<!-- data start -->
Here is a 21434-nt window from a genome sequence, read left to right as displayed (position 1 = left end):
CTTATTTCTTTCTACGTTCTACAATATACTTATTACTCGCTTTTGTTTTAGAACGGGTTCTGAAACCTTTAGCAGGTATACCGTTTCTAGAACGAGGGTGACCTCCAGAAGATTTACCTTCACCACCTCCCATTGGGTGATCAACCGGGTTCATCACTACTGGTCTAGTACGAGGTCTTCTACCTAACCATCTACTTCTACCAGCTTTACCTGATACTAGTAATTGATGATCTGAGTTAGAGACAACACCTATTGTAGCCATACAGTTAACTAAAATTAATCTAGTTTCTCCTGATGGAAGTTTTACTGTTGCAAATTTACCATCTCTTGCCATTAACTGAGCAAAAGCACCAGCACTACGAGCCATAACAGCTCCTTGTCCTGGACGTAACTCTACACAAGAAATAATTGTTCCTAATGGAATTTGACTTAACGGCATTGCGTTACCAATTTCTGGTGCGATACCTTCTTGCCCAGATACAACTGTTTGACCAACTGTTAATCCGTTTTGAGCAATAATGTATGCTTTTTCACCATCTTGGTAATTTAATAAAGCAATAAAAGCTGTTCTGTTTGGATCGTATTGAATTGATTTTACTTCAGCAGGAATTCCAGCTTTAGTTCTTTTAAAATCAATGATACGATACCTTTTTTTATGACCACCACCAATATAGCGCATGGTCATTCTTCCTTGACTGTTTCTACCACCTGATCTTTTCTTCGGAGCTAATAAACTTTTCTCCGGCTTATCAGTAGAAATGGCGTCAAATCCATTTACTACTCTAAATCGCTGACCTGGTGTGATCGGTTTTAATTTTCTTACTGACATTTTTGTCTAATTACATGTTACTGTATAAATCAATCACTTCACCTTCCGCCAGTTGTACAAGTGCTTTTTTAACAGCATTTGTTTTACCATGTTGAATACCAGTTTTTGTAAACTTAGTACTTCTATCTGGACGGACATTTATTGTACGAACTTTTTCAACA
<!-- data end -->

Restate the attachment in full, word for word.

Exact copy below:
Here is a 21434-nt window from a genome sequence, read left to right as displayed (position 1 = left end):
CTTATTTCTTTCTACGTTCTACAATATACTTATTACTCGCTTTTGTTTTAGAACGGGTTCTGAAACCTTTAGCAGGTATACCGTTTCTAGAACGAGGGTGACCTCCAGAAGATTTACCTTCACCACCTCCCATTGGGTGATCAACCGGGTTCATCACTACTGGTCTAGTACGAGGTCTTCTACCTAACCATCTACTTCTACCAGCTTTACCTGATACTAGTAATTGATGATCTGAGTTAGAGACAACACCTATTGTAGCCATACAGTTAACTAAAATTAATCTAGTTTCTCCTGATGGAAGTTTTACTGTTGCAAATTTACCATCTCTTGCCATTAACTGAGCAAAAGCACCAGCACTACGAGCCATAACAGCTCCTTGTCCTGGACGTAACTCTACACAAGAAATAATTGTTCCTAATGGAATTTGACTTAACGGCATTGCGTTACCAATTTCTGGTGCGATACCTTCTTGCCCAGATACAACTGTTTGACCAACTGTTAATCCGTTTTGAGCAATAATGTATGCTTTTTCACCATCTTGGTAATTTAATAAAGCAATAAAAGCTGTTCTGTTTGGATCGTATTGAATTGATTTTACTTCAGCAGGAATTCCAGCTTTAGTTCTTTTAAAATCAATGATACGATACCTTTTTTTATGACCACCACCAATATAGCGCATGGTCATTCTTCCTTGACTGTTTCTACCACCTGATCTTTTCTTCGGAGCTAATAAACTTTTCTCCGGCTTATCAGTAGAAATGGCGTCAAATCCATTTACTACTCTAAATCGCTGACCTGGTGTGATCGGTTTTAATTTTCTTACTGACATTTTTGTCTAATTACATGTTACTGTATAAATCAATCACTTCACCTTCCGCCAGTTGTACAAGTGCTTTTTTAACAGCATTTGTTTTACCATGTTGAATACCAGTTTTTGTAAACTTAGTACTTCTATCTGGACGGACATTTATTGTACGAACTTTTTCAACA